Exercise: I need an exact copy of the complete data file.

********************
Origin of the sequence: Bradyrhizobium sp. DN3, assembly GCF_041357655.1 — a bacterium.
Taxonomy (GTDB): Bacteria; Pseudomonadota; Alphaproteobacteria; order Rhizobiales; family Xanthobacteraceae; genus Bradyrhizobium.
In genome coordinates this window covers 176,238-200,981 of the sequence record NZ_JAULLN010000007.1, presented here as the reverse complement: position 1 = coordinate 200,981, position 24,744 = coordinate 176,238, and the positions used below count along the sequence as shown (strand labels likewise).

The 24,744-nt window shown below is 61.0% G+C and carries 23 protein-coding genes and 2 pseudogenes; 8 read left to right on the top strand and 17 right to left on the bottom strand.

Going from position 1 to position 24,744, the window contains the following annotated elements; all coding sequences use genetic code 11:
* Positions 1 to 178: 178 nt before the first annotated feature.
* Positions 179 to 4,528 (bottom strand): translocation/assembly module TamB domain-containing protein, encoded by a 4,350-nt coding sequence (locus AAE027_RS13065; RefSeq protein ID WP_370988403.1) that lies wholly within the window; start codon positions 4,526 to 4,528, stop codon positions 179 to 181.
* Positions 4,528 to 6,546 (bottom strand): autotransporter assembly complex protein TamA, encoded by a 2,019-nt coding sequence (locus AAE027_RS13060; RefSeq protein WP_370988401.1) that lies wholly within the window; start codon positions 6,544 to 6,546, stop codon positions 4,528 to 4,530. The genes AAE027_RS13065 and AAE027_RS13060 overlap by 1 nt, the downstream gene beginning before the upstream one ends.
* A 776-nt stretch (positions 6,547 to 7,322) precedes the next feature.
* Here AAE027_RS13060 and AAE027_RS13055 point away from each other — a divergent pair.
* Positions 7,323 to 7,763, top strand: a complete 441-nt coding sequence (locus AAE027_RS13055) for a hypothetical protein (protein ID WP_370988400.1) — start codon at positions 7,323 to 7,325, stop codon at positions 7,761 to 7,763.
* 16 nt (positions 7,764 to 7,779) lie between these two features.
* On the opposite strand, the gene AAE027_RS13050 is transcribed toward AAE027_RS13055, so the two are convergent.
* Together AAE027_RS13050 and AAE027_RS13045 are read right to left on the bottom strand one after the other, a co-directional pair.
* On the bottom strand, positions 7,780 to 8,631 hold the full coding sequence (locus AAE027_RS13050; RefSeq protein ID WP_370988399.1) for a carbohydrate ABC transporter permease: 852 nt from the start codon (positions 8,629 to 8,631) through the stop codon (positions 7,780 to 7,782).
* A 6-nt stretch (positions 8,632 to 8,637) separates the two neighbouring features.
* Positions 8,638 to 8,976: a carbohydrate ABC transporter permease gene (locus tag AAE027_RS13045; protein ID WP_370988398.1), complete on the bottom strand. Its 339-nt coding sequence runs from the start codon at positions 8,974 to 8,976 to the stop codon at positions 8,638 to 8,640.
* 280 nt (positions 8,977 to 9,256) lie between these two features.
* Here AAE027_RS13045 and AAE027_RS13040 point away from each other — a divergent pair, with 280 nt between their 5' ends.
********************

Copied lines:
Origin of the sequence: Bradyrhizobium sp. DN3, assembly GCF_041357655.1 — a bacterium.
Taxonomy (GTDB): Bacteria; Pseudomonadota; Alphaproteobacteria; order Rhizobiales; family Xanthobacteraceae; genus Bradyrhizobium.
In genome coordinates this window covers 176,238-200,981 of the sequence record NZ_JAULLN010000007.1, presented here as the reverse complement: position 1 = coordinate 200,981, position 24,744 = coordinate 176,238, and the positions used below count along the sequence as shown (strand labels likewise).

The 24,744-nt window shown below is 61.0% G+C and carries 23 protein-coding genes and 2 pseudogenes; 8 read left to right on the top strand and 17 right to left on the bottom strand.

Going from position 1 to position 24,744, the window contains the following annotated elements; all coding sequences use genetic code 11:
* Positions 1 to 178: 178 nt before the first annotated feature.
* Positions 179 to 4,528 (bottom strand): translocation/assembly module TamB domain-containing protein, encoded by a 4,350-nt coding sequence (locus AAE027_RS13065; RefSeq protein ID WP_370988403.1) that lies wholly within the window; start codon positions 4,526 to 4,528, stop codon positions 179 to 181.
* Positions 4,528 to 6,546 (bottom strand): autotransporter assembly complex protein TamA, encoded by a 2,019-nt coding sequence (locus AAE027_RS13060; RefSeq protein WP_370988401.1) that lies wholly within the window; start codon positions 6,544 to 6,546, stop codon positions 4,528 to 4,530. The genes AAE027_RS13065 and AAE027_RS13060 overlap by 1 nt, the downstream gene beginning before the upstream one ends.
* A 776-nt stretch (positions 6,547 to 7,322) precedes the next feature.
* Here AAE027_RS13060 and AAE027_RS13055 point away from each other — a divergent pair.
* Positions 7,323 to 7,763, top strand: a complete 441-nt coding sequence (locus AAE027_RS13055) for a hypothetical protein (protein ID WP_370988400.1) — start codon at positions 7,323 to 7,325, stop codon at positions 7,761 to 7,763.
* 16 nt (positions 7,764 to 7,779) lie between these two features.
* On the opposite strand, the gene AAE027_RS13050 is transcribed toward AAE027_RS13055, so the two are convergent.
* Together AAE027_RS13050 and AAE027_RS13045 are read right to left on the bottom strand one after the other, a co-directional pair.
* On the bottom strand, positions 7,780 to 8,631 hold the full coding sequence (locus AAE027_RS13050; RefSeq protein ID WP_370988399.1) for a carbohydrate ABC transporter permease: 852 nt from the start codon (positions 8,629 to 8,631) through the stop codon (positions 7,780 to 7,782).
* A 6-nt stretch (positions 8,632 to 8,637) separates the two neighbouring features.
* Positions 8,638 to 8,976: a carbohydrate ABC transporter permease gene (locus tag AAE027_RS13045; protein ID WP_370988398.1), complete on the bottom strand. Its 339-nt coding sequence runs from the start codon at positions 8,974 to 8,976 to the stop codon at positions 8,638 to 8,640.
* 280 nt (positions 8,977 to 9,256) lie between these two features.
* Here AAE027_RS13045 and AAE027_RS13040 point away from each other — a divergent pair, with 280 nt between their 5' ends.